Of course, Tracy has not come to see his sister merely to revel in courtly obeisance. He, it transpires, is actually on the same errand as Andrew. Though Dick had lent/given him a thousand pounds just days before, additional funds are needed, and Tracy is most put out to learn that Dick is not, in fact, the bottomless well of familial charity he had thought him to be since the old Earl’s death. (Yes, remember the Earl, Jack and Dick’s father? He just died and stuff. Sad.) Lavinia reveals in shrewish accents that it was not Dick who inherited the Wyncham lands and riches, however, but the banished Jack, and at Dick’s urging; he’d convinced his dying father to reinstate his wronged brother, and… wait, are we supposed to be thinking Dick’s not so bad after all here? ’Cause, um, no.

Tracy is no more impressed than us at this news – but for a different reason – although he is not unamused. (“To think of the worthy Richard so neatly overturning all my plans!”) And, aha! It all begins to make sense.

Knowing he could never have used our good Lord Jack as a Georgian-era ATM, Tracy proved himself to be very devilish indeed when he had then schemed to disgrace the elder Carstares and have his sister wed the younger, who might thence be more easily manipulated or blackmailed, and who would presumably also be the new heir to the substantial Wyncham fortune.

Seriously, the selfishness of these Belmanoirs knows no bounds. Really. Just ask them. (Of which, more anon.)

In the end, and after discussing direfully their family finances and the lamentable continued existence of brother Bob (“I hate Robert!” declares Lady Lavinia crossly. “I wish he might die!”), it is decided that, pending Dick’s approval, Lavinia will return with Tracy to their childhood home, there to act as his hostess at a series of parties of the kind she has so been craving. Now, it might seem to us that a man come begging for five hundred pounds from his brother-in-law to cover some debt or other would then be unwise to start talking of the lavish entertainments he plans to throw and for which he requires a hostess, but… no, it really is unwise.

Or just astonishingly arrogant. So, yeah. Very Tracy.

Pouting and cajoling, Lavinia gets her way, and we are left with the distinct impression that Richard will go ahead and hand over that five hundred quid this Devil Belmanoir was after… and probably a lot more besides.


These damned Belmanoirs. They are like the Jessica Rabbits of this historical idyll: they claim they’re not bad, they’re just drawn that way.

Quoth Lavinia, in Chapter IV:

“I cannot live without gaiety–you know I cannot. Oh, I do not doubt but what I am very selfish, but ’tis the way I am fashioned, and I cannot change my nature.”

She goes on:

“We Belmanoirs–as God made us, so we are–and He made us spendthrift, and pleasure-loving, and mad!”

Because God is notorious for taking a hand in such things, of course.

Then Lord Andrew joined the self-justifying pity party, claiming its all in the genes:

“I tell you, Dick, what with the racing, and the cards, and the bottle, I shall be a ruined man before you can turn round! And the pother is I’ll never be any different. ‘Tis in the blood, so where’s the use in trying?”

Well, they do say the first step is admitting you have a problem…

And here, even Tracy sings a verse or two of “Our Family, Right or Wrong,” most notably with:

“My dear Lavinia, like all Belmanoirs, you care first for yourself and secondly for the man who masters you.”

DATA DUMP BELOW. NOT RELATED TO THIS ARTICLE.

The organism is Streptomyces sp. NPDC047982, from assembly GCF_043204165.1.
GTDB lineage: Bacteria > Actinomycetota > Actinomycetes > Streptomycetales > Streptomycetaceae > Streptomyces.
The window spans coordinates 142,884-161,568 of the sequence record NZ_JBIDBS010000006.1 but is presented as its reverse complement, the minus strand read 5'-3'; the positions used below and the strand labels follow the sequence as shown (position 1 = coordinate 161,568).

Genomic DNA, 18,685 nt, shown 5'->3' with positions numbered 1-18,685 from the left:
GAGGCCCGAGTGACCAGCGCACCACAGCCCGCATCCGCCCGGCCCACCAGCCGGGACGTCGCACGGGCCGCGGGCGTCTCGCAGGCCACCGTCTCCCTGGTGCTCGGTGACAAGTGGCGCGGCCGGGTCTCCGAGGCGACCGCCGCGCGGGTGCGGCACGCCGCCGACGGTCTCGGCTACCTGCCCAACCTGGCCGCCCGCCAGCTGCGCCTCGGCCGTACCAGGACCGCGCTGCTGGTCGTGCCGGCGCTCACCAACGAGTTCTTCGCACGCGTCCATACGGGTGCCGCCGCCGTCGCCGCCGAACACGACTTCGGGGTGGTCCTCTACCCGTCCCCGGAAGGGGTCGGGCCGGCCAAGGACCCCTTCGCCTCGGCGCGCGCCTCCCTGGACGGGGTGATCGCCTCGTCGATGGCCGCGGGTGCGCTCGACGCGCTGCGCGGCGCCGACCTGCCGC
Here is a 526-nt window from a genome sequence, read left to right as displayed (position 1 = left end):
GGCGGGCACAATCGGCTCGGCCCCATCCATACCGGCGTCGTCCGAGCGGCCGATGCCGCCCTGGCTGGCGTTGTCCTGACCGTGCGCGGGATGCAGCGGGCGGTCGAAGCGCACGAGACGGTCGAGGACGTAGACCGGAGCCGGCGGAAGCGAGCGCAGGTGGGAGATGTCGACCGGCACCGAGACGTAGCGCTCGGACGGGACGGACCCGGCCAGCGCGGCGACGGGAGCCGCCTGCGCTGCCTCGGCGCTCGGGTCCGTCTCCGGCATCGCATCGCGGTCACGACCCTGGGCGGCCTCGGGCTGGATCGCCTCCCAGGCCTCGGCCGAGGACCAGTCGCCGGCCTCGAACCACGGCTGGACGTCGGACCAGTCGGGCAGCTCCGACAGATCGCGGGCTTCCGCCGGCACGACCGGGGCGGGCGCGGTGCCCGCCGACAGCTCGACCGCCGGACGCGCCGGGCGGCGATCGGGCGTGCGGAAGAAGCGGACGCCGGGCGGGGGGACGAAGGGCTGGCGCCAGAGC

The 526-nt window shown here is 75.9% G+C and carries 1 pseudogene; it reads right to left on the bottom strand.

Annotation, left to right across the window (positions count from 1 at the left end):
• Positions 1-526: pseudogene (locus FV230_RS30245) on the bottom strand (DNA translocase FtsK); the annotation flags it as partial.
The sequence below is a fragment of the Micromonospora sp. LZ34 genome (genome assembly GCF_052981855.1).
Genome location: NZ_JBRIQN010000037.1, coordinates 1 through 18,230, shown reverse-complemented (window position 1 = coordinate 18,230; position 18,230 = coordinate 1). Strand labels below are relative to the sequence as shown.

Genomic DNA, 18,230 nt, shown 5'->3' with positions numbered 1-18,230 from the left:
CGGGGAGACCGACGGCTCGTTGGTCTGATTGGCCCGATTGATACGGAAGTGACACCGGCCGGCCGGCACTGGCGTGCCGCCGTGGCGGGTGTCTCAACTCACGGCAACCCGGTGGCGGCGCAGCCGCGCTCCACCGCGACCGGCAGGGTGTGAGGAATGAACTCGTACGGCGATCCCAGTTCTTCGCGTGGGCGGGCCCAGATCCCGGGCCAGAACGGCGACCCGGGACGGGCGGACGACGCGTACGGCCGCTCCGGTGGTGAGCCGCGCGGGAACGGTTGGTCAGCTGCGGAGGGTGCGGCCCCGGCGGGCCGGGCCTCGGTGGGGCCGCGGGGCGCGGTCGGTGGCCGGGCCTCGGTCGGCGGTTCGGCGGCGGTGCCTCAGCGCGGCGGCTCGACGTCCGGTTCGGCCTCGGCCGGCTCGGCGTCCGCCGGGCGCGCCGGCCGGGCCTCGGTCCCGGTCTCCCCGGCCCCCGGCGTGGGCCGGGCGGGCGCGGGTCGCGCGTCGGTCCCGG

Myriad problems lie in this sentence. For a start, I am just not buying that this entire family of ne’er do wells would not have benefited from a few stints in the naughty corner, and perhaps a year or two with a 17th-century version of the Peace Corps. I think there is a lot to be said for Nature, but Nurture is also a powerful force, and saying you can’t help being an egocentric wastrel because you’re a Belmanoir is like claiming a vicious temper is tied to having red hair or that poor eyesight automatically makes people smart.

Another issue I have with this claim, though? “All Belmanoirs” care secondly for “the man who masters [them]”? Let’s examine that, shall we? Does this mean Tracy is gay? That all Belmanoir men are gay? Or is it just that they would become completely devoted to a guy if he, say, beat him in a duel? Should it perhaps have read “… like all Belmanoir women and same-sex orientated men…”?

(You know what: if Tracy were to have been revealed as gay in this book? Awesome! But, alas, it is not to be. Indeed, there are no openly gay characters in Heyer, sad to say… although, there are a whole lot of “confirmed bachelors,” some of whom express a disdain for women bordering on the gangsta rap-esque, and they are all very finicky about their clothing and hair. Hmm.)

It’s just a weird sentence, I think.

Meanwhile, I totally want to read a gay Regency romance now. Some surely exist somewhere. I intend to find out.

New chapters of Reading Heyer: The Black Moth will be posted here at Heyer Society each Monday. Or buy it here.

POLL: Showdown: Funniest Imbroglio Ending in Heyer

Ah, the patented Heyer imbroglio ending*! Last week, we asked for your thoughts on which riotous conclusion is funniest out of The Black Moth

But what of The Unknown Ajax? A write-in campaign has been mounted, championing the Darracott clan’s general wackiness. So let’s try this again: Sophy vs. Hugo. Go!

* Term coined by Heyer Society‘s own incomparable Jennifer Kloester.

Showdown: Funniest Imbroglio Ending in Heyer
126 votes



Reading Heyer: The Black Moth: Chapter IV

In which we serialize Heyer Society editor Rachel Hyland’s first book in her Reading Heyer series, Reading Heyer: The Black Moth. Called “delicious” by Heyer expert Jennifer Kloester, it is a reading guide, critique and loving homage all in one. But mostly, it’s just a lot of fun. We hope you enjoy. Check back every Monday for another installment, or buy the book here.